Thursday, November 14, 2013

Creating Teachable Moments

In a recent Google Hangout with Grant Wiggins, one of our teachers asked about the role of character education in public schools.  Wiggins shared his perspective, but he really made me think when he explained his view that we really learn character education by being put in situations that test our character.  We don't learn about perseverance through lectures, but rather by enduring situations in real life and then reflecting on those moments.  As our students learn to navigate the digital world, this 1:1 environment is putting these students in daily situations that test their ability to focus, manage time, be responsible, etc.  While it can feel incredibly painful to watch the blunders of mismanagement of the digital world, I do believe that our students will learn these skills and be more prepared for their future. I had the great privilege to attend #edcampKC this past weekend, and I learned of several great tools that might be great conversation starters regarding digital citizenship, time management, focus, etc.  Here are a few tools and ideas to consider using with your students:

1.  Who doesn't love Kid President?  The first 1:40 of this clip is a great conversation starter about how we use the Internet.  Thanks to Jake Boswell for sharing this video with me!

2. Check out this video on The Science of Procrastination...another great conversation starter.  It really makes you think about why we multi-task and the effects it may be having on our productivity.  The video also provides a great synopsis of how to use the Pomodoro technique as a time management tool.

3.  Check out the Chrome Extension Strict Workflow.  This extension plays off the idea of the Pomodoro technique.  For every 25 minutes that you have focused work, you get a 5 minute break. By using this extension, if you find yourself multitasking and hopping to another site that might interrupt your workflow, you will receive this message:

Customize the list of sites that are blocked during your 25 minutes of workflow.  CAUTION:  In reality, you or your students can just hop into another browser and access the sites, but the extension might provide that needed moment of reflection about our multitasking habits. 

4. If you want to try the concept of the Pomodoro technique, the Tomatoist Chrome app or the Tomatoist site offer a simple timer that gives you 25 minutes of work flow and then a 5 minute break timer.  Many teachers use timers to keep the pace of class moving; let's teach students to use timers for themselves!

5. The StayFocusd Chrome Extension allows you to limit the amount of time you spend each day on time-suckage websites.  Once your allotted time for the day expires, the site is blocked for the remainder of the day.  This could be a great time-management tool. 

6.  Lastly, check out the Progress Bar Timer.  Create progress bars that track time, dates, and more. 

Please share what tools, videos, or strategies work for you or your students.   

Wednesday, November 13, 2013

Just a Casual Chat with Grant Wiggins

Last week I was truly reminded of the power of technology to enhance our learning and connect us with the world.  For the last several weeks I've been leading a book study of Understanding by Design by Grant Wiggins and Jay McTighe with our new teachers . This book is truly one of my favorites for its focus on timeless pedagogy.  I've read the book at least 10 times, but I always take away something new and am reminded of ways to fine-tune my practices, whether it be working with staff or students.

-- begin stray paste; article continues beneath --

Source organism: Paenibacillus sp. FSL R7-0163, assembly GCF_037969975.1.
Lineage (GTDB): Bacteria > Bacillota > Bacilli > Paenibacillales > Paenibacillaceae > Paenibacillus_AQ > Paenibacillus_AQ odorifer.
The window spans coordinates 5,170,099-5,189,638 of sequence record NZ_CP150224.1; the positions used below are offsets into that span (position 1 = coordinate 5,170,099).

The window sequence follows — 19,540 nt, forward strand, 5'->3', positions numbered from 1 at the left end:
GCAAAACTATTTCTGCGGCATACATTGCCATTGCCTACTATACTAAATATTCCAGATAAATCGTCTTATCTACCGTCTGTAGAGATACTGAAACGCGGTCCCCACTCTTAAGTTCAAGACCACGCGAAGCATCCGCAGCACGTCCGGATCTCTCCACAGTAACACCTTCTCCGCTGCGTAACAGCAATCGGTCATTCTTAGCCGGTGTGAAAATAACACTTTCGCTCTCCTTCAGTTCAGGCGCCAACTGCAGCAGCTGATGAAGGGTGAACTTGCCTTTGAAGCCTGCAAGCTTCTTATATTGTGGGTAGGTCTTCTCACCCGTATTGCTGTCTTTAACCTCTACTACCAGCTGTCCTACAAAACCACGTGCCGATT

Truly a highlight of the entire study was having the opportunity to Q and A with author Grant Wiggins. I rolled the dice and contacted him through Twitter to see if he might be willing to Skype or Google Hangout with our crew.  Wiggins immediately messaged me back and sent me his personal email.  Not only is the man insanely brilliant, but he's incredibly personable and lovely.

This past week, Wiggins did a Google Hangout on Air with our new teachers and allowed us to fire questions at him.  What an experience.  If you'd like to check it out, click Play!

Here are just a few of my take-aways from the conversation:

  • One of our first-year teachers asked for his best advice for those new to the profession. You'll have to tune in to hear the t-shirt worthy response, but it reminded me of staying on the positive side of education.  Wiggins bluntly told us to not fall prey to the the toxicity and cynicism that can be ever-so-present in education. 
  • Teaching through authentic problems that require transfer of understanding is the single best way to make learning stick!  
  • The value of collaborative conversations regarding evidence of mastery is vital.  It's not as essential that we always assess mastery in the exact same way, but that we have a common understanding of what mastery looks like.  I love this as a means of thinking about avenues to differentiation!
  • We teach character by putting students in situations that test their character, and then making it a point to reflect on those situations.  Lecturing about perseverance or responsibility probably isn't that valuable. 

So who might you want to connect with for your own staff or your students?  Twitter offers amazing networking possibilities.  Roll the dice and see what happens!